On This Day: Blues win the Carling Cup

Sunday 27 February 2011. A day like no other.


To mark the ten-year anniversary of Blues’ underdog triumph, looks back on the greatest day in the Club’s recent history.

Sunday 27 February 2011 will forever go down in folklore as the day Birmingham City Football Club upset the odds to end a 48-year wait and win their second major trophy. The opposition at Wembley was an Arsenal side who sat second in the Premier League, 14 places above Blues, and had earlier that month beaten Barcelona in the home leg of their UEFA Champions League knockout tie.

However, it was Blues who would have more in common with Pep Guardiola’s team as both ended the campaign with memories of glory at Wembley, winning the League Cup and European Cup respectively.

Barcelona may have had Messi, but Blues had Martins – more on that later.

On the day, in excess of 30,000 Bluenoses descended on Wembley Way, with hordes of royal blue and white-clad supporters dominating the eyeline with their cup-final paraphernalia as they filled eardrums with spine-tingling renditions of Keep Right On.

Many of those in attendance had followed that season’s competition since its infancy, experiencing the fragility and fervour that only knockout football can concoct in such strong yet addictive measures. In fact, whilst Blues approached the tournament’s final hurdle as outsiders, they started it with a trio of matches where they were firm favourites.

And playing with that tag almost struck Alex McLeish’s team down at the opening fence. As a Premier League side, Blues entered at the second-round stage but found themselves behind to League One Rochdale until rallying through goals from James McFadden, David Murphy and Matt Derbyshire. MK Dons were comfortably despatched next as Blues struck three times in four minutes against further third-tier opposition through Alexander Hleb, Nikola Zigic and Craig Gardner.

A more serious scare was avoided in round four. Kevin Phillips’ stoppage-time equaliser denied Brentford successive top-flight scalps with Maik Taylor proving the hero when the game went to penalties.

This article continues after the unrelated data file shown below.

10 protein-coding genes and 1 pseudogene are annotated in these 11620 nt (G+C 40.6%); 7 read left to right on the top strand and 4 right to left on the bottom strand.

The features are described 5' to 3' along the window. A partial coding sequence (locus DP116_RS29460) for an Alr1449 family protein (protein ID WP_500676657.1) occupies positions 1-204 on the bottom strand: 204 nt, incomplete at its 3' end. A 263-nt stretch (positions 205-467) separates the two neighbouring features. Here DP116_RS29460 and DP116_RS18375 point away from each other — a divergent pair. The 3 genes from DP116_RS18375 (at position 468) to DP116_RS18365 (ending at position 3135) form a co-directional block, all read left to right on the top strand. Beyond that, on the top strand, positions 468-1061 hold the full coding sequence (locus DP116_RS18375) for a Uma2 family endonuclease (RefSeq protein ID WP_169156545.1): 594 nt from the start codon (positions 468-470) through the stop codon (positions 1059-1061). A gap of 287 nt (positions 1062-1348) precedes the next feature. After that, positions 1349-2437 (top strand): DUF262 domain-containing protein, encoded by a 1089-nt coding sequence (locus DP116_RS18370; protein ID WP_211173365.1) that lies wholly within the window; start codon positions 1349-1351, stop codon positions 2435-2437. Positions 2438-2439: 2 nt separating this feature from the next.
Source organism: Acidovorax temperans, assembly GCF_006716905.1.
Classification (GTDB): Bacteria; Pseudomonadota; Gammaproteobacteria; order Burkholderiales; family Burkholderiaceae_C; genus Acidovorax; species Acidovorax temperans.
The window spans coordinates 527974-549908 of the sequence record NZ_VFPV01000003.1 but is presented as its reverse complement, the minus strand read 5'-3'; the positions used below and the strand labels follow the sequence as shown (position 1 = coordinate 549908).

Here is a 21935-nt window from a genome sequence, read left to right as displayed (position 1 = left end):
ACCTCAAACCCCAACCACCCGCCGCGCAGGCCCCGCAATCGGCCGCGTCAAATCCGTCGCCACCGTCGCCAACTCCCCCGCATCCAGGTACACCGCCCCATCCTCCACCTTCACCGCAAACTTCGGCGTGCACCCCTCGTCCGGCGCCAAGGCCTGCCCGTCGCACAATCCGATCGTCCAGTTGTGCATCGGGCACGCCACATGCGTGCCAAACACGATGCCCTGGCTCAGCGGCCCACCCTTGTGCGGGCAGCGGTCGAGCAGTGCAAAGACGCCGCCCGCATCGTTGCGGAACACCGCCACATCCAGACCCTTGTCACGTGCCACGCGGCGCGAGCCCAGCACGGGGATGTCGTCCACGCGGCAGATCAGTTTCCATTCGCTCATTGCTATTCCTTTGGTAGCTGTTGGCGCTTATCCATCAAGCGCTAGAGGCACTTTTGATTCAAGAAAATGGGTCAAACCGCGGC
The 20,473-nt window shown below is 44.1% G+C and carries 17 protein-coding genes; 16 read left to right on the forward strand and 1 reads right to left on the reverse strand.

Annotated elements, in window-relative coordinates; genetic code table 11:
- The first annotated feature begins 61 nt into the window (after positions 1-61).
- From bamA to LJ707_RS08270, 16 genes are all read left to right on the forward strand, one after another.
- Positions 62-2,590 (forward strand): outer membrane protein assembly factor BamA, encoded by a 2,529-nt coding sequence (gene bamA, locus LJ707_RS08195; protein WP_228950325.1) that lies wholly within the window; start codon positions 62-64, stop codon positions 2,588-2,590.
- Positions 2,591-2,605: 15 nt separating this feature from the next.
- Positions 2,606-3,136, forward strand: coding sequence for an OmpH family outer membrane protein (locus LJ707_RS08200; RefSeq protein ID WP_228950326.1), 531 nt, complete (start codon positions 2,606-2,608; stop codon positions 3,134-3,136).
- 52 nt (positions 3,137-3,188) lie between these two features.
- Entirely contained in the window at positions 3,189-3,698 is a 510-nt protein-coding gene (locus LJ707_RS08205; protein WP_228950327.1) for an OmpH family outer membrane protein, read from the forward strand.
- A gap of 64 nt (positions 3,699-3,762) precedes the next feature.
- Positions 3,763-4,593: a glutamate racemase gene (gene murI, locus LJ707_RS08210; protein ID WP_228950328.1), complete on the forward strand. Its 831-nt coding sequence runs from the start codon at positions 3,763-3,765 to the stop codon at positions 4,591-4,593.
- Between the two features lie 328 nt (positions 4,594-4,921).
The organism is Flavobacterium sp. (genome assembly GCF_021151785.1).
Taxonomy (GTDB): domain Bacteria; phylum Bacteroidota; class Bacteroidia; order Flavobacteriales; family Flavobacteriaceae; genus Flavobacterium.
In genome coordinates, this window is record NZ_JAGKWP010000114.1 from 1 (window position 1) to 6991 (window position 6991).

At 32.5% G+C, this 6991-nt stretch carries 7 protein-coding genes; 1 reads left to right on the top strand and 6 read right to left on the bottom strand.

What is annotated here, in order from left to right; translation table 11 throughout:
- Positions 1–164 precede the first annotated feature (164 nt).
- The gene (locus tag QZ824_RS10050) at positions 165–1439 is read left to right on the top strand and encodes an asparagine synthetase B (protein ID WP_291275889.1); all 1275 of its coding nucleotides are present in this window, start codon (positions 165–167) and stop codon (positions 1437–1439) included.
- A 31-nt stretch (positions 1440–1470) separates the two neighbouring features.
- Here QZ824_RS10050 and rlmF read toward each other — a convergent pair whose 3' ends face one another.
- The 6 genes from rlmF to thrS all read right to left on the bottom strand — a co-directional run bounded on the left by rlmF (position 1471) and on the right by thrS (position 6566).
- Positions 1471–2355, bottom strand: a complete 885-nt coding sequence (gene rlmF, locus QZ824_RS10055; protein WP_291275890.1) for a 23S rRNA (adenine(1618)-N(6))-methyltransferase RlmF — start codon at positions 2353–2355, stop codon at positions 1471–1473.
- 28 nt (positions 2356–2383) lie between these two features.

It was then the tournament got going in earnest.

The last-eight threw up the small matter of a Second City derby and for many, the sensation of that night ranks amongst the feeling of ultimately winning the Carling Cup. On an evening where St. Andrew’s reached fever pitch, Nikola Zigic’s late goal ensured it would be the Blue portion of Birmingham left harbouring genuine ambitions of silverware.

More claret opposition presented itself in the semi-finals and following a testing evening at Upton Park, Blues clung onto Liam Ridgewell’s goal as a beacon of hope as they returned back to B9. Although the optimism this carried was swiftly dissipating when West Ham extended their lead to 1-3 on aggregate in the second-leg.

But the heart of a Blues team is not merely pumped when things are prosperous, instead, it is driven at its most powerful by the desire to rally in the face of adversity.

Two goals in the space of 20 second-half minutes from Lee Bowyer and Roger Johnson were testament to that as the recovery forced extra-time in the West Midlands before a true Blue finished the job.

Hobbling is not typically conducive to succeeding in elite football, although not many in such a position have the opportunity to send their boyhood team to Wembley. So, it was fitting that Gardner’s long-range strike clinched a first trip to the national stadium for a major cup final since 1956.

Under the arch, the pre-match formalities were expected, at least by those outside of a Blues persuasion, to merge into an on-field procession. After all, the Gunners had already completed a league double over McLeish’s men who were given a six to one chance of success. Live television coverage described it as a potential “day of destiny” for Arsenal, amounting Blues’ chances to requiring “one of the biggest upsets in League Cup history.”